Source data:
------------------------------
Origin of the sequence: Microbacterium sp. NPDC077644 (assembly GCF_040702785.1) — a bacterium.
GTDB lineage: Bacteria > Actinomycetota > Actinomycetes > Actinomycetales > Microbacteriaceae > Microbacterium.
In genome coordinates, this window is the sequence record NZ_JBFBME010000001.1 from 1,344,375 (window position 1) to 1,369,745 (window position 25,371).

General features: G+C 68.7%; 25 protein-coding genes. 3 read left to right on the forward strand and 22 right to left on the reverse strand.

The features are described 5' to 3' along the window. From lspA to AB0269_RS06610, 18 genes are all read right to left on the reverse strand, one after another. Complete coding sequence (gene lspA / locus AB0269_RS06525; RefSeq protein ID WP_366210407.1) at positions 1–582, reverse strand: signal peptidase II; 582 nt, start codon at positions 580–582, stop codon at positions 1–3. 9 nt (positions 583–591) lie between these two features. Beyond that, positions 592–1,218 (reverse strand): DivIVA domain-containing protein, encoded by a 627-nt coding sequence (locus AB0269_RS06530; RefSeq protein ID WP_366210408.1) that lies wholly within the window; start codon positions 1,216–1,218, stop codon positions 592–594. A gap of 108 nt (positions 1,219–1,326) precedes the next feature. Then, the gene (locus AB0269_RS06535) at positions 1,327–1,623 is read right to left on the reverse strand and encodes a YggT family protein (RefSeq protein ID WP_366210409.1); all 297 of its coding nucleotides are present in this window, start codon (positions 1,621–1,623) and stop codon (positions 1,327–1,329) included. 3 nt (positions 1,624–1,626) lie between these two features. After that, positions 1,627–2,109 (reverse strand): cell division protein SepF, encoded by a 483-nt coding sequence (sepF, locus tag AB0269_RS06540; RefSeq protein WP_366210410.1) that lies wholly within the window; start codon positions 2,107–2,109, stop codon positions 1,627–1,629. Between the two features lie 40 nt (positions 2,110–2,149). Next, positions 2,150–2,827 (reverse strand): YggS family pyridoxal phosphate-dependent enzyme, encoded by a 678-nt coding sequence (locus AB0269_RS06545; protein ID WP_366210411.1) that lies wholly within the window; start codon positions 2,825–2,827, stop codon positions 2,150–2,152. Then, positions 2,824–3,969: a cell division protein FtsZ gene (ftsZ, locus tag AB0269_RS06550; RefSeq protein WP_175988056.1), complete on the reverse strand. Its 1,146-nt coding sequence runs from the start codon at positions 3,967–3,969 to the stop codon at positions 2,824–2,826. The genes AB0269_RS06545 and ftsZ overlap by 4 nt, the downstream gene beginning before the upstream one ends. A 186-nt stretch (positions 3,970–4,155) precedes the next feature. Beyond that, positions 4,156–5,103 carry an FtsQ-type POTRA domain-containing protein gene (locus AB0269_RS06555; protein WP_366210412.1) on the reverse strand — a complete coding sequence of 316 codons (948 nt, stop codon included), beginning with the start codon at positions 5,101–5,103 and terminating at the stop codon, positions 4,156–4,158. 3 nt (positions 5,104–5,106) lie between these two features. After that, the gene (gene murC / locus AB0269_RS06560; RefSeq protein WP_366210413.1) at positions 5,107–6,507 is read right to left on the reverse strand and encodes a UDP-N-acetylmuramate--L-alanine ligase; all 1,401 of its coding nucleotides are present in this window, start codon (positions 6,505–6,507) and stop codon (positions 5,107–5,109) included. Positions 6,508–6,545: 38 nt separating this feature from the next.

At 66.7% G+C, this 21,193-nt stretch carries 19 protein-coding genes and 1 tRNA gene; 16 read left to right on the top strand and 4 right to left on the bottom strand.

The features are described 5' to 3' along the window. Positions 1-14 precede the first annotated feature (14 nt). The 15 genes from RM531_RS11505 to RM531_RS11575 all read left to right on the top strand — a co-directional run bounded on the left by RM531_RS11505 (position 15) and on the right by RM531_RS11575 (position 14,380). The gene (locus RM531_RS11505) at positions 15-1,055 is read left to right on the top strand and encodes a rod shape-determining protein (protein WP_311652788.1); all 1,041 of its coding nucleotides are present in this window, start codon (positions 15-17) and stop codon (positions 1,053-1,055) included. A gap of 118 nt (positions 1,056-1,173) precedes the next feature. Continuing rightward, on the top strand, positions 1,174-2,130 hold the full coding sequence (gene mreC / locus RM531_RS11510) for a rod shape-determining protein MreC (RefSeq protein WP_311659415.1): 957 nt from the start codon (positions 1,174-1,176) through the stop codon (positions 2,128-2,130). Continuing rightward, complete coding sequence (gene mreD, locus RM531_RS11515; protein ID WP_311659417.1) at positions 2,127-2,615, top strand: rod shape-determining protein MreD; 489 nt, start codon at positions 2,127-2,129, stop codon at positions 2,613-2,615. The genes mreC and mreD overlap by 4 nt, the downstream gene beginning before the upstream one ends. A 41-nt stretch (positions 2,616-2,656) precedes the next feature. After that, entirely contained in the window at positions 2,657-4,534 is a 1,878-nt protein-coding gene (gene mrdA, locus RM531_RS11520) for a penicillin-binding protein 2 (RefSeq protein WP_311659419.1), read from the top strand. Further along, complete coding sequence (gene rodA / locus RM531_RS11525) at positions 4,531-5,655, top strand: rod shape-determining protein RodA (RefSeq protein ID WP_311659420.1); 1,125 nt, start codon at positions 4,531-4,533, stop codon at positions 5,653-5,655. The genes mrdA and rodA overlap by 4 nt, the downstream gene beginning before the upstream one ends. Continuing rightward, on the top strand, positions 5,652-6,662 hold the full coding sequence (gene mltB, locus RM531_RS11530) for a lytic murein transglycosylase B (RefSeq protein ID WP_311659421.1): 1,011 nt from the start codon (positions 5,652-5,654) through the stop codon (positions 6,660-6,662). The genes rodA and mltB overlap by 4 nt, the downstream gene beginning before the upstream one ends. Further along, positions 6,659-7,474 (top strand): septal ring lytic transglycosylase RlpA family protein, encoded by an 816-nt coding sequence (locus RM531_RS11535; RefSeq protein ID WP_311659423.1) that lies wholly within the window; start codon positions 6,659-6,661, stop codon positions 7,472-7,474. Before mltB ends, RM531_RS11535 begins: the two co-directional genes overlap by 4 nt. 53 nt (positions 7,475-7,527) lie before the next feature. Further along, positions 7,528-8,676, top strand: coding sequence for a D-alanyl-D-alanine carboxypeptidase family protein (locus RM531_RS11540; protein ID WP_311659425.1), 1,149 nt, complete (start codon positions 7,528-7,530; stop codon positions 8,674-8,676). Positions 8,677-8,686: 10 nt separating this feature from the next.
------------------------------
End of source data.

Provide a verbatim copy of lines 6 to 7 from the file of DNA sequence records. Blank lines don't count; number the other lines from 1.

At 66.7% G+C, this 21,193-nt stretch carries 19 protein-coding genes and 1 tRNA gene; 16 read left to right on the top strand and 4 right to left on the bottom strand.

The features are described 5' to 3' along the window. Positions 1-14 precede the first annotated feature (14 nt). The 15 genes from RM531_RS11505 to RM531_RS11575 all read left to right on the top strand — a co-directional run bounded on the left by RM531_RS11505 (position 15) and on the right by RM531_RS11575 (position 14,380). The gene (locus RM531_RS11505) at positions 15-1,055 is read left to right on the top strand and encodes a rod shape-determining protein (protein WP_311652788.1); all 1,041 of its coding nucleotides are present in this window, start codon (positions 15-17) and stop codon (positions 1,053-1,055) included. A gap of 118 nt (positions 1,056-1,173) precedes the next feature. Continuing rightward, on the top strand, positions 1,174-2,130 hold the full coding sequence (gene mreC / locus RM531_RS11510) for a rod shape-determining protein MreC (RefSeq protein WP_311659415.1): 957 nt from the start codon (positions 1,174-1,176) through the stop codon (positions 2,128-2,130). Continuing rightward, complete coding sequence (gene mreD, locus RM531_RS11515; protein ID WP_311659417.1) at positions 2,127-2,615, top strand: rod shape-determining protein MreD; 489 nt, start codon at positions 2,127-2,129, stop codon at positions 2,613-2,615. The genes mreC and mreD overlap by 4 nt, the downstream gene beginning before the upstream one ends. A 41-nt stretch (positions 2,616-2,656) precedes the next feature. After that, entirely contained in the window at positions 2,657-4,534 is a 1,878-nt protein-coding gene (gene mrdA, locus RM531_RS11520) for a penicillin-binding protein 2 (RefSeq protein WP_311659419.1), read from the top strand. Further along, complete coding sequence (gene rodA / locus RM531_RS11525) at positions 4,531-5,655, top strand: rod shape-determining protein RodA (RefSeq protein ID WP_311659420.1); 1,125 nt, start codon at positions 4,531-4,533, stop codon at positions 5,653-5,655. The genes mrdA and rodA overlap by 4 nt, the downstream gene beginning before the upstream one ends. Continuing rightward, on the top strand, positions 5,652-6,662 hold the full coding sequence (gene mltB, locus RM531_RS11530) for a lytic murein transglycosylase B (RefSeq protein ID WP_311659421.1): 1,011 nt from the start codon (positions 5,652-5,654) through the stop codon (positions 6,660-6,662). The genes rodA and mltB overlap by 4 nt, the downstream gene beginning before the upstream one ends. Further along, positions 6,659-7,474 (top strand): septal ring lytic transglycosylase RlpA family protein, encoded by an 816-nt coding sequence (locus RM531_RS11535; RefSeq protein ID WP_311659423.1) that lies wholly within the window; start codon positions 6,659-6,661, stop codon positions 7,472-7,474. Before mltB ends, RM531_RS11535 begins: the two co-directional genes overlap by 4 nt. 53 nt (positions 7,475-7,527) lie before the next feature. Further along, positions 7,528-8,676, top strand: coding sequence for a D-alanyl-D-alanine carboxypeptidase family protein (locus RM531_RS11540; protein ID WP_311659425.1), 1,149 nt, complete (start codon positions 7,528-7,530; stop codon positions 8,674-8,676). Positions 8,677-8,686: 10 nt separating this feature from the next.